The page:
Ayrshire Rivers Trust

Established in 2001, the aim of the Ayrshire Rivers Trust is to promote and support initiatives designed to conserve, enhance and develop Ayrshire rivers and fisheries for the enjoyment of current and future generations; and in doing so preserving valuable natural heritage.

The Trust provides advice, carries out research and teaches practical skills to protect and enhance fresh water rivers and their surrounding habitat. 

In 2012, Ayrshire Rivers Trust was awarded £21, 691 from Carrick Futures towards the Carrick Invasive Species Project (CISP) which ran from April 2012 to March 2014. The two year project funding was developed to include the employment of a project officer, training for volunteers, equipment, vehicle costs, awareness materials and general running costs.

The CISP was designed to raise awareness of the issues associated with ‘invasive not-native species’ (INNS) and to provide people from the local area with the skills required to undertake the sustainable control of these key species long term. Specifically CISP aimed to: raise awareness of INNS issues amongst local communities and landowners; educate and involve the community on how to tackle INNS; train volunteers to be able to take up this task going forward; teach Japanese knotweed and Himalayan balsam best practice control; monitor and control American mink and water vole populations; and promote biosecurity to prevent the spread of invasive plants. 

The Trust was keen to engage with communities across Carrick and tried to raise awareness of the project in a variety of ways by; developing a website to provide information about the project and upcoming events, designing and distributing leaflets; visiting landowners along the Stinchar and Girvan River to gain support and access to begin work; designing and displaying posters and banners across the town in shops, community centres, local community councils and angling clubs. Articles were published in local papers and Stinchar Valley magazine to promote training courses and recruit new volunteers and the project officer took a stall at various community events to talk to about CISP and encourage people to get involved. 

As well as working with local volunteers, CISP also sought to engage with local schools to teach pupils about the importance of preserving and protecting their natural heritage. The project officer carried out eight visits, reaching 105 pupils in total. Pupils learned about how humans interact with rivers and how to use bugs to test the health of their local river.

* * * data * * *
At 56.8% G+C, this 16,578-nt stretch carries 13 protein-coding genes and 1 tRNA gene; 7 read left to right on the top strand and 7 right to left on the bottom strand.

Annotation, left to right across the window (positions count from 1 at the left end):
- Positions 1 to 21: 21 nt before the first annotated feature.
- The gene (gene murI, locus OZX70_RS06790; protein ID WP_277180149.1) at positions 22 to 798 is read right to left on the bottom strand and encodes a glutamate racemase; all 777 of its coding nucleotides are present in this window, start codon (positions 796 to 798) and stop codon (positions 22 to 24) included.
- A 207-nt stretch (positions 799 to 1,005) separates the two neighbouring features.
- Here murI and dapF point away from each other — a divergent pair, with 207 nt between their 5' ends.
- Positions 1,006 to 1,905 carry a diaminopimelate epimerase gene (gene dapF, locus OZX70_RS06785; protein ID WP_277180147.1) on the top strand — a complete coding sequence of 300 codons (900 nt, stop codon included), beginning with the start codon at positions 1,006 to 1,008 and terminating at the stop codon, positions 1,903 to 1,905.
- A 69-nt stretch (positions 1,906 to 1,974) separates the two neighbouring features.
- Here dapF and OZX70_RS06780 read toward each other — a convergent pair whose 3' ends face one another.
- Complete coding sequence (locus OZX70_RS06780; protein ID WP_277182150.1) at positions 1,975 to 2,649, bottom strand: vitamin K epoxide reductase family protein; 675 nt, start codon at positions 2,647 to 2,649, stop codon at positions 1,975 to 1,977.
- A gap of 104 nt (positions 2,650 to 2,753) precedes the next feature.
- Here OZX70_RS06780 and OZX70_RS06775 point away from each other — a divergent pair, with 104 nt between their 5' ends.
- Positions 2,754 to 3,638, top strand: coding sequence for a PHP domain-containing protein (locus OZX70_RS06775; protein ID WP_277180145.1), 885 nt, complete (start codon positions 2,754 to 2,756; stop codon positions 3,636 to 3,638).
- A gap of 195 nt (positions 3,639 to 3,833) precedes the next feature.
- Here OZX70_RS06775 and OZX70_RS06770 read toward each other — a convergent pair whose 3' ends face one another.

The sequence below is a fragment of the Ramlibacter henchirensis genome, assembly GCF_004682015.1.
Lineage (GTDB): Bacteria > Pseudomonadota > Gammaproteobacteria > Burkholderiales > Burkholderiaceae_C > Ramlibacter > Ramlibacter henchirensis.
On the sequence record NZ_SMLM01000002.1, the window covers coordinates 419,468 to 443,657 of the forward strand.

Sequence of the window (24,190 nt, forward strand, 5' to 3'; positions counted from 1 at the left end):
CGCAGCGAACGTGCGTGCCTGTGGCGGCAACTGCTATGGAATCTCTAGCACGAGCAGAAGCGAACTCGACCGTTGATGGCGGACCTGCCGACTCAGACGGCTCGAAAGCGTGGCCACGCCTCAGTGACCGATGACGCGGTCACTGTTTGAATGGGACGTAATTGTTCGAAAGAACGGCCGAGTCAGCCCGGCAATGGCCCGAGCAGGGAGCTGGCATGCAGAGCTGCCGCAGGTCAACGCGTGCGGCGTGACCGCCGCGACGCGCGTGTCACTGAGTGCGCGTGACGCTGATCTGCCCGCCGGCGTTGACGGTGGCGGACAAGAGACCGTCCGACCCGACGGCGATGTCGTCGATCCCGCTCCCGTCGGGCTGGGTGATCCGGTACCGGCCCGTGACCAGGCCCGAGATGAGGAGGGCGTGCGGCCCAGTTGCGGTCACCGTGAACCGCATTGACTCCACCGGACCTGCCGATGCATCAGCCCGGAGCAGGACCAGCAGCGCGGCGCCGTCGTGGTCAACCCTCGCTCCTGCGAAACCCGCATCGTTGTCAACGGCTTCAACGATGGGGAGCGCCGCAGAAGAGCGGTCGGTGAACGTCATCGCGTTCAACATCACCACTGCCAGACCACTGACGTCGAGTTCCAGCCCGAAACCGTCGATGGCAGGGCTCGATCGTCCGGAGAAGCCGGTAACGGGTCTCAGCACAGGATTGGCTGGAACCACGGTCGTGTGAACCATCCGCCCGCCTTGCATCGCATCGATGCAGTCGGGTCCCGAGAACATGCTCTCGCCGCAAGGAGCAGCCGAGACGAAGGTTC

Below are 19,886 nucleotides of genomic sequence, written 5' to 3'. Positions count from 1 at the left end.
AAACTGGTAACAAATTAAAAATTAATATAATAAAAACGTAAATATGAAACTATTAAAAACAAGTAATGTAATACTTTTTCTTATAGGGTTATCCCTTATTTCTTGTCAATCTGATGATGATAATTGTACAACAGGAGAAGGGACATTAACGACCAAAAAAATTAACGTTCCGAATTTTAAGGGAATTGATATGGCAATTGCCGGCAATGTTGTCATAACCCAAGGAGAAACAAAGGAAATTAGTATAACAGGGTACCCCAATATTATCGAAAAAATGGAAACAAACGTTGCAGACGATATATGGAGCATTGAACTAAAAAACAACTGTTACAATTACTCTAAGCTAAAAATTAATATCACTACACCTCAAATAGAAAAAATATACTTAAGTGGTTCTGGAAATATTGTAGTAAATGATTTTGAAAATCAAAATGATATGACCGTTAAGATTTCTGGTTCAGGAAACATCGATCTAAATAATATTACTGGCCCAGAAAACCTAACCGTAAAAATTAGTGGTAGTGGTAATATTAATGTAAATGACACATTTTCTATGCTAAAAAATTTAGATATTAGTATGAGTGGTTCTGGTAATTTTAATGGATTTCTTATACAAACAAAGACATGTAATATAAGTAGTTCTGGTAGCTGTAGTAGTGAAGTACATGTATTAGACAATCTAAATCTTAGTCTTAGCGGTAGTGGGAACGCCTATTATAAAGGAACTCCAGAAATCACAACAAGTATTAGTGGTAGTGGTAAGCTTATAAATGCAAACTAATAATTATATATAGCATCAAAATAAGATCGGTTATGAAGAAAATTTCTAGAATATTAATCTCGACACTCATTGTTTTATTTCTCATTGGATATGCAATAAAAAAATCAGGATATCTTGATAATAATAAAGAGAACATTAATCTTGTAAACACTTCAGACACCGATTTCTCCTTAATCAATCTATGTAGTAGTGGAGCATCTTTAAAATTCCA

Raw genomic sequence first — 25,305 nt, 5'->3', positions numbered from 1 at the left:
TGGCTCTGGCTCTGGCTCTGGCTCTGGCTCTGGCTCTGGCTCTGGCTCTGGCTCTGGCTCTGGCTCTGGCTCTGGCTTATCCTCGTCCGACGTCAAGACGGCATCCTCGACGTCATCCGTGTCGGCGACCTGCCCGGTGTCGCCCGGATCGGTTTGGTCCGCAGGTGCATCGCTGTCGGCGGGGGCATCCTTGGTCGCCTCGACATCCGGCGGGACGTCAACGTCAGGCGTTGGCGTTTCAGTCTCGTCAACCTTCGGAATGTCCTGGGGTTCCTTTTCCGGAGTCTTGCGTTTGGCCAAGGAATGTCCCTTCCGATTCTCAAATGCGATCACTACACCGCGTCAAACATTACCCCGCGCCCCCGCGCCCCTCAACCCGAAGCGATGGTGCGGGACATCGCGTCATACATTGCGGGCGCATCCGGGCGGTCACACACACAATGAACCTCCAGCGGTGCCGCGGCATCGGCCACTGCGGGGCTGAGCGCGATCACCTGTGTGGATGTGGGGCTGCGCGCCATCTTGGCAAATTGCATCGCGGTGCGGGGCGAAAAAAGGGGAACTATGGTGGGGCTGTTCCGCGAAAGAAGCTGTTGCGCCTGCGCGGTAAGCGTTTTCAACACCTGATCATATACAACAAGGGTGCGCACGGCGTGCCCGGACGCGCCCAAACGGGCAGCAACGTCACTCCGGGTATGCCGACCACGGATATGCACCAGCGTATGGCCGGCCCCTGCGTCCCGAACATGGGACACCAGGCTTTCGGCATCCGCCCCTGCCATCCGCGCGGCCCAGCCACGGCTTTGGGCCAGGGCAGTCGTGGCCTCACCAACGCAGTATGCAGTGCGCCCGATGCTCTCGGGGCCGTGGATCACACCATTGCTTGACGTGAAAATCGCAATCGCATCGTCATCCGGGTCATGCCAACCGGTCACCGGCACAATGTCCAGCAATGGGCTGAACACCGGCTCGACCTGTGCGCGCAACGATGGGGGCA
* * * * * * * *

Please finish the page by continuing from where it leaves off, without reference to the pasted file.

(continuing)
In most cases, pupils enjoyed a visit to their local river to go bug hunting – which brought their lessons to life! The project officer also assisted Girvan Academy with an ‘Introduction to Aquatic Environments’ SQA course which involved delivering lessons and carrying out field work with the four pupils taking the course. 

The project aimed to raise awareness of and bring under control Himalayan balsam and Japanese knotweed and around forty-five volunteers took up free training opportunities to learn the skills necessary to tackle this. 

Himalayan Balsam was controlled by a mixture of hand-pulling, hand cutting, brush cutting and spraying. ‘Balsam bashing’ events also took place in the evenings and weekends. Japanese Knotweed was controlled by a mixture of spraying and stem injection. 

A biosecurity kit and signage was also produced and distributed to community councils, local angling clubs, syndicates and fishing estates.

Twenty-four mink rafts were built and distributed across the project area to volunteers keen to monitor for mink (and water voles) on their local water course, with some successful captures made by volunteers and game keepers.

In the two years of the project, CISP managed to develop a strong network of volunteers throughout Carrick, leaving communities fully equipped to continue to work towards gaining strategic control of Himalayan balsam and Japanese knotweed. The Trust engaged with a wide variety of local people including individuals, schools, community councils, clubs and other agencies to galvanise support and built a real sense of community spirit to work together to preserve and look after their natural heritage. 

Gillian McIntyre, CISP project manager said, "The CISP project was a very successful two year project, which engaged with the local communities and volunteers to help achieve the aims of the project. It wold not have been successful without the Project Officer, Meryl Norris coordinating and organising everything, nor without the invaluable help from the volunteers."